Psychologist Mihaly Csikszentmihalyi, author of the bestselling book Flow, writes in his follow-up book Finding Flow that being happy alone does not mean we have a good quality of life; rather, he says that it is what we do — not how happy we are — that determines the quality. I do not agree — there is no such thing as quality of life, only the subjective experience of it.
A person who achieves contentment by withdrawing from the world to “cultivate his own garden” like Voltaire’s Candide, cannot be said to lead an excellent life. Without dreams, without risks, only a trivial semblance of living can be achieved.
Mihalyi Csikszentmihalyi, in Finding Flow
I found this statement odd, because Csikszentmihalyi himself, only earlier in the book, wrote about how subjective happiness was — how we had no right to say a person was unhappy if a person said that he or she was happy, no matter the circumstance. How then, can we label a life excellent or not — a most subjective valuation — as an outsider, apart from the persons themselves?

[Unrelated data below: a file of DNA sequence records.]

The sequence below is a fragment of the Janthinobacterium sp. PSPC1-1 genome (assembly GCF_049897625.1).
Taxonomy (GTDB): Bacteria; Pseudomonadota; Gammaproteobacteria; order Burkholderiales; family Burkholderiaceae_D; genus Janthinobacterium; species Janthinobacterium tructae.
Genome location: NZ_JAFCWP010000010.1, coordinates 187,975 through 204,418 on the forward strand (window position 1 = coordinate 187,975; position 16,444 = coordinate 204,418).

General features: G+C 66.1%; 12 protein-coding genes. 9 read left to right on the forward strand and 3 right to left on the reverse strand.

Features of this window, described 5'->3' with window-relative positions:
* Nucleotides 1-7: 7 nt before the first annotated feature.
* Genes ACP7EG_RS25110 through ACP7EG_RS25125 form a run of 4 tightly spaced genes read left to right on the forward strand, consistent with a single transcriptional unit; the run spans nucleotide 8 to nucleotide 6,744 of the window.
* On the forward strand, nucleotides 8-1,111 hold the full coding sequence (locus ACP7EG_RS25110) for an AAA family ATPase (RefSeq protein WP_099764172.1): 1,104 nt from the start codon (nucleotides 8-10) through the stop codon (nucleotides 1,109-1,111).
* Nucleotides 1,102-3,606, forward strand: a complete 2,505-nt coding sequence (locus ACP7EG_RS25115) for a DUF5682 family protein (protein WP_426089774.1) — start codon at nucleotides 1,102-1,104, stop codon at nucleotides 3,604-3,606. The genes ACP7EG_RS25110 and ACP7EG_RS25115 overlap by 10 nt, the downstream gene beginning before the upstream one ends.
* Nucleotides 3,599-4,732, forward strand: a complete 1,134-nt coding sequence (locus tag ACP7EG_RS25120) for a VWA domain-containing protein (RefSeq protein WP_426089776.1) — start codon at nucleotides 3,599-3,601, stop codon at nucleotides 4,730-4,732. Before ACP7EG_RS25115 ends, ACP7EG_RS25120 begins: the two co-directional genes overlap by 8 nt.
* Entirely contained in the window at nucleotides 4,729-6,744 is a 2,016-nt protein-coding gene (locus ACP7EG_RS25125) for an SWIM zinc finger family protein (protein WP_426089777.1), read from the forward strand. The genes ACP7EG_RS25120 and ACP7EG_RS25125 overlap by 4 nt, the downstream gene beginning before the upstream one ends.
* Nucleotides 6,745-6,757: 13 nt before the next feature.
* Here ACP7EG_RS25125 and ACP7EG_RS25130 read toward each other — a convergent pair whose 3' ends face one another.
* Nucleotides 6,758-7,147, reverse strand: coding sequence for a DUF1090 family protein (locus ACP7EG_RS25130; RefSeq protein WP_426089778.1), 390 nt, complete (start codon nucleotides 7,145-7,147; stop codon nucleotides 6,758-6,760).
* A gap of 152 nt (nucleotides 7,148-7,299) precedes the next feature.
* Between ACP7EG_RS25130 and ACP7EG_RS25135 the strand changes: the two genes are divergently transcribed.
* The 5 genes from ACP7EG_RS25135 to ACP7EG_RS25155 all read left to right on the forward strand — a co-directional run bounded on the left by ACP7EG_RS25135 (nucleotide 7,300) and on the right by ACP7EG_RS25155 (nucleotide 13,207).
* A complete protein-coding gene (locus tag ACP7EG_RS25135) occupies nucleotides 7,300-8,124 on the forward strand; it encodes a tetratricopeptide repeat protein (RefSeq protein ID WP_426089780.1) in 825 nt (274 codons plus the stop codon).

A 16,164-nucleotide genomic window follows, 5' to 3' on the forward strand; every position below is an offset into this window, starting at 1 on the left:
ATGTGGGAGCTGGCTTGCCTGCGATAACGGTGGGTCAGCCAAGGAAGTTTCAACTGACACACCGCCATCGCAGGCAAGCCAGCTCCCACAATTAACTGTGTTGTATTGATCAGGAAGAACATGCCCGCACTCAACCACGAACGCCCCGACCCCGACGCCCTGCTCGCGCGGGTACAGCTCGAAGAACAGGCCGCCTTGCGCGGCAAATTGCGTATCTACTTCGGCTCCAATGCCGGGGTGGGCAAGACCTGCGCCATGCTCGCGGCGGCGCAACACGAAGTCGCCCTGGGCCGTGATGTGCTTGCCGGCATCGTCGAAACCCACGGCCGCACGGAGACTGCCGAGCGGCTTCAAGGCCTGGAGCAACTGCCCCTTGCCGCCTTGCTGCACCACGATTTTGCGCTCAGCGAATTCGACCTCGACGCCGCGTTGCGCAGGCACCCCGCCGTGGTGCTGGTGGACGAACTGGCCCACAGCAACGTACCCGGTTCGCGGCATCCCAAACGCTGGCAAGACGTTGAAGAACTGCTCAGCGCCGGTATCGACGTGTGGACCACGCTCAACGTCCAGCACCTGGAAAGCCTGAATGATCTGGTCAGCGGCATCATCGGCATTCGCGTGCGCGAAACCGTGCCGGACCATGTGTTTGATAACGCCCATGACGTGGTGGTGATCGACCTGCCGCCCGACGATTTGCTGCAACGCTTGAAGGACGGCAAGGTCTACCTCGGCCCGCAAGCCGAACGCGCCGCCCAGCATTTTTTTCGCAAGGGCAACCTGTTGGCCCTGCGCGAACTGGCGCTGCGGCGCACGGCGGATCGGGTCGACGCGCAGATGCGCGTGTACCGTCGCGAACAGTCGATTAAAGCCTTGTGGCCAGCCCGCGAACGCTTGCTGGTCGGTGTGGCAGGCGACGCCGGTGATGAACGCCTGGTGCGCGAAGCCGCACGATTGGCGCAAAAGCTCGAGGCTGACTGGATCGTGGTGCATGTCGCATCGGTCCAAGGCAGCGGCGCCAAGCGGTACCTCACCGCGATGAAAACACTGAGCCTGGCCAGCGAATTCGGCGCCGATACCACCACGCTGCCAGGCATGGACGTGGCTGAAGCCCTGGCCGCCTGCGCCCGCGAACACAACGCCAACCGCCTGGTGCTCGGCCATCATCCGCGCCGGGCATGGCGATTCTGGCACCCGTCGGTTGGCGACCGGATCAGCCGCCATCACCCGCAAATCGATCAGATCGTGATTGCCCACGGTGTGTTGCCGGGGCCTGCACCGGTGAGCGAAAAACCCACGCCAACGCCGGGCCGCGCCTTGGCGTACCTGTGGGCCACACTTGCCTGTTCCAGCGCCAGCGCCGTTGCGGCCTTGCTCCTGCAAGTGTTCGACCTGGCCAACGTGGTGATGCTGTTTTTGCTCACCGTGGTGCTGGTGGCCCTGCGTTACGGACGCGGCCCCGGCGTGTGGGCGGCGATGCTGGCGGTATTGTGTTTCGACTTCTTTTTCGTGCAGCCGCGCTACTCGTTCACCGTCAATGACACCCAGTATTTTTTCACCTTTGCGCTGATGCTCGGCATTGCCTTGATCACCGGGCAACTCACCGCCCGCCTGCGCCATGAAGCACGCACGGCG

Life is a journey, an experience; it is not a test. There is no pass or fail, only the fact that you’d once lived. And to say that one person leads a better life than another is like saying apples taste better than oranges or vice versa, a most ridiculous statement.
The biggest problem many people have with life is that they live by other people’s yardsticks. Who are we to say that the sheltered life Candide lived was any less excellent than another? If it was less excellent because of the things he failed to experience, how about those who have never lost a friend or relative to war or terrorism? How about those who have full use of our limbs? How about those of us who do not speak a different language? How about those who have never eaten human flesh? How about those who have never killed another?
The range of experiences in human life are so many, and by saying that because some people do not fully experience the world they are somehow in lack does not make sense. Does it?
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